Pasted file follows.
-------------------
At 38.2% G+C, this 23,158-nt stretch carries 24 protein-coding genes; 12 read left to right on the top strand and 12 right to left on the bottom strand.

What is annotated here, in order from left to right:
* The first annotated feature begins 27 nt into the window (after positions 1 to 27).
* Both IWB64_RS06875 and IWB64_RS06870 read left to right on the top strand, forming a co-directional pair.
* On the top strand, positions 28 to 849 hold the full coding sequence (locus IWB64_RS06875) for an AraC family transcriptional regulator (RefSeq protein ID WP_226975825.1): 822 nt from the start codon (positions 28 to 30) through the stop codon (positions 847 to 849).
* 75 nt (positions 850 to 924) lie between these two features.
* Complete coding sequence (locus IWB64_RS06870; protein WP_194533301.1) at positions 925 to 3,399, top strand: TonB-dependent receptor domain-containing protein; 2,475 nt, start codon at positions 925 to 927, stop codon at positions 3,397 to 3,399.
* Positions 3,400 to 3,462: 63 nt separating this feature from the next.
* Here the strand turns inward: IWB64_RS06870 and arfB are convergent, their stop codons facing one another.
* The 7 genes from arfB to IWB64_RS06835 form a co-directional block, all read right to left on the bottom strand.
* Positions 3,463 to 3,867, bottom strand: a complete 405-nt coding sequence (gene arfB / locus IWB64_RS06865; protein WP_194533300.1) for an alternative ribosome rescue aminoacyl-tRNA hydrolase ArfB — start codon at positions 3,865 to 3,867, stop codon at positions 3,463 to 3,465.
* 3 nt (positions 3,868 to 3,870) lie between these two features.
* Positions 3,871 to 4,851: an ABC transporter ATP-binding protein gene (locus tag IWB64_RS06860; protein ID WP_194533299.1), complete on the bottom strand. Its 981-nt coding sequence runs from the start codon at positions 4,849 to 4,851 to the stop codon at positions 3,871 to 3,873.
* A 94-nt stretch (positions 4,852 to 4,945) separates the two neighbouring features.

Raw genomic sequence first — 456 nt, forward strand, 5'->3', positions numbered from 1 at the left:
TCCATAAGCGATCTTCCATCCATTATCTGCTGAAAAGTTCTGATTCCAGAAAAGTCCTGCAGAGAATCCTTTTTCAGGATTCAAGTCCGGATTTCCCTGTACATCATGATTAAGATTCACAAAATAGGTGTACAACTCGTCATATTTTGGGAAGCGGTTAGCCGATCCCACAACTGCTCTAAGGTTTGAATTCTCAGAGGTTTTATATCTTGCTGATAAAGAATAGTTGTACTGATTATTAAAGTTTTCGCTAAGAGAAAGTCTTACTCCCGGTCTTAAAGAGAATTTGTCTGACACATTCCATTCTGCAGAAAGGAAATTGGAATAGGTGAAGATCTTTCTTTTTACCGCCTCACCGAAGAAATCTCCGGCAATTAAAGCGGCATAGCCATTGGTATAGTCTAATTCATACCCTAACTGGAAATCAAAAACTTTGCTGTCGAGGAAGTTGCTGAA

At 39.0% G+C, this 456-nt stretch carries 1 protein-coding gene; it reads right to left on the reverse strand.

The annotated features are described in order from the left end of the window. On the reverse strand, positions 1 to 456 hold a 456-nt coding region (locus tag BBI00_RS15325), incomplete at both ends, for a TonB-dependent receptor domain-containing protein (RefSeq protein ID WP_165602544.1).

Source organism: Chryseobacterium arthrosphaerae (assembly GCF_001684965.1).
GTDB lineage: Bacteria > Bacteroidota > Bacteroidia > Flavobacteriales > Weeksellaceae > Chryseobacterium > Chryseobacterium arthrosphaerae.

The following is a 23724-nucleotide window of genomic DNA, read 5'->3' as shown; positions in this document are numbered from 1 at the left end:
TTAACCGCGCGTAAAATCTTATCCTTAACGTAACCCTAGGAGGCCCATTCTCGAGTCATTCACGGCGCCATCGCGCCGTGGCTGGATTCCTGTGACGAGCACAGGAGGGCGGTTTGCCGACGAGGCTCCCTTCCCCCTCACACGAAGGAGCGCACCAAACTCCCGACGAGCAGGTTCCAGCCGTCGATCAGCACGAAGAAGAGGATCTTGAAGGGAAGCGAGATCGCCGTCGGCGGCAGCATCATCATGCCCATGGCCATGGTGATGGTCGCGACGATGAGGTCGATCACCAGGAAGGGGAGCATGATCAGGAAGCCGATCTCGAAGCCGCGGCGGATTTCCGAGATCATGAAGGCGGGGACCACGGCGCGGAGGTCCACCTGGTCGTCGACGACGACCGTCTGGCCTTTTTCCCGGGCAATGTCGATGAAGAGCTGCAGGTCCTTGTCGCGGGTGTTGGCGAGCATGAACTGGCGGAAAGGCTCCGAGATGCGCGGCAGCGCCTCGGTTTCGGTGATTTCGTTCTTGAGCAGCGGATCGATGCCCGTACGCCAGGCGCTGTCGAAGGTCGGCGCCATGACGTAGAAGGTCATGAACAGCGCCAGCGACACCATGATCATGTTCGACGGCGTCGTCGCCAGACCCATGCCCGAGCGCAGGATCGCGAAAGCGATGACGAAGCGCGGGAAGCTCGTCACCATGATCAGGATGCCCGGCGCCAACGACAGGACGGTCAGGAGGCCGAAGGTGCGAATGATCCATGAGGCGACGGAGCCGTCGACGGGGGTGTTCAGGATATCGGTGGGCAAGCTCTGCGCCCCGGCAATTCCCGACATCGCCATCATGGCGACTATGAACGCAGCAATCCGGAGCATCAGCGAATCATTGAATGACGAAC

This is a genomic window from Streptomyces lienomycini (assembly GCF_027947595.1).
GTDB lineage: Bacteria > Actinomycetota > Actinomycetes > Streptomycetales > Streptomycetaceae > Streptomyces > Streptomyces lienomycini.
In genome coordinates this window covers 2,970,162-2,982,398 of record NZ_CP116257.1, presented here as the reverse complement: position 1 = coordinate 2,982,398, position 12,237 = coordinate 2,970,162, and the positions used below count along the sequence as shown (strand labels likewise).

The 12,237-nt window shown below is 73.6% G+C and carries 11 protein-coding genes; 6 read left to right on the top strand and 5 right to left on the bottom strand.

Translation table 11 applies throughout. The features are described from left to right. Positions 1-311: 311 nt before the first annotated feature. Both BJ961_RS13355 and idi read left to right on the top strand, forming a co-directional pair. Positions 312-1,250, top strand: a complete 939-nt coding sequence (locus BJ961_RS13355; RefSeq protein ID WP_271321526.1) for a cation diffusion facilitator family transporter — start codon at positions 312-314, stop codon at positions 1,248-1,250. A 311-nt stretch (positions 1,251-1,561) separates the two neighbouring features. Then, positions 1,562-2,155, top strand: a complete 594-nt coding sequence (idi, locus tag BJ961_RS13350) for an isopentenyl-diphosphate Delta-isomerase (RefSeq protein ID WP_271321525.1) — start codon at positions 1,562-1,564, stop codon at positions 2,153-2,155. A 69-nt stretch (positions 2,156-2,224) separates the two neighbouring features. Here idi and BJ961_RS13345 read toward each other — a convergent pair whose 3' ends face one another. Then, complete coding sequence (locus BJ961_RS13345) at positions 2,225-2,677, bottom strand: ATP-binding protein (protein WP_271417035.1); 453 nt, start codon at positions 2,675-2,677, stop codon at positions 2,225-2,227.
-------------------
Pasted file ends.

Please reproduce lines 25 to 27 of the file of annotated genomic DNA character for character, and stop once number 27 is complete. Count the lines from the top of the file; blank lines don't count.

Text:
In genome coordinates this window covers 2,970,162-2,982,398 of record NZ_CP116257.1, presented here as the reverse complement: position 1 = coordinate 2,982,398, position 12,237 = coordinate 2,970,162, and the positions used below count along the sequence as shown (strand labels likewise).

The 12,237-nt window shown below is 73.6% G+C and carries 11 protein-coding genes; 6 read left to right on the top strand and 5 right to left on the bottom strand.

Translation table 11 applies throughout. The features are described from left to right. Positions 1-311: 311 nt before the first annotated feature. Both BJ961_RS13355 and idi read left to right on the top strand, forming a co-directional pair. Positions 312-1,250, top strand: a complete 939-nt coding sequence (locus BJ961_RS13355; RefSeq protein ID WP_271321526.1) for a cation diffusion facilitator family transporter — start codon at positions 312-314, stop codon at positions 1,248-1,250. A 311-nt stretch (positions 1,251-1,561) separates the two neighbouring features. Then, positions 1,562-2,155, top strand: a complete 594-nt coding sequence (idi, locus tag BJ961_RS13350) for an isopentenyl-diphosphate Delta-isomerase (RefSeq protein ID WP_271321525.1) — start codon at positions 1,562-1,564, stop codon at positions 2,153-2,155. A 69-nt stretch (positions 2,156-2,224) separates the two neighbouring features. Here idi and BJ961_RS13345 read toward each other — a convergent pair whose 3' ends face one another. Then, complete coding sequence (locus BJ961_RS13345) at positions 2,225-2,677, bottom strand: ATP-binding protein (protein WP_271417035.1); 453 nt, start codon at positions 2,675-2,677, stop codon at positions 2,225-2,227.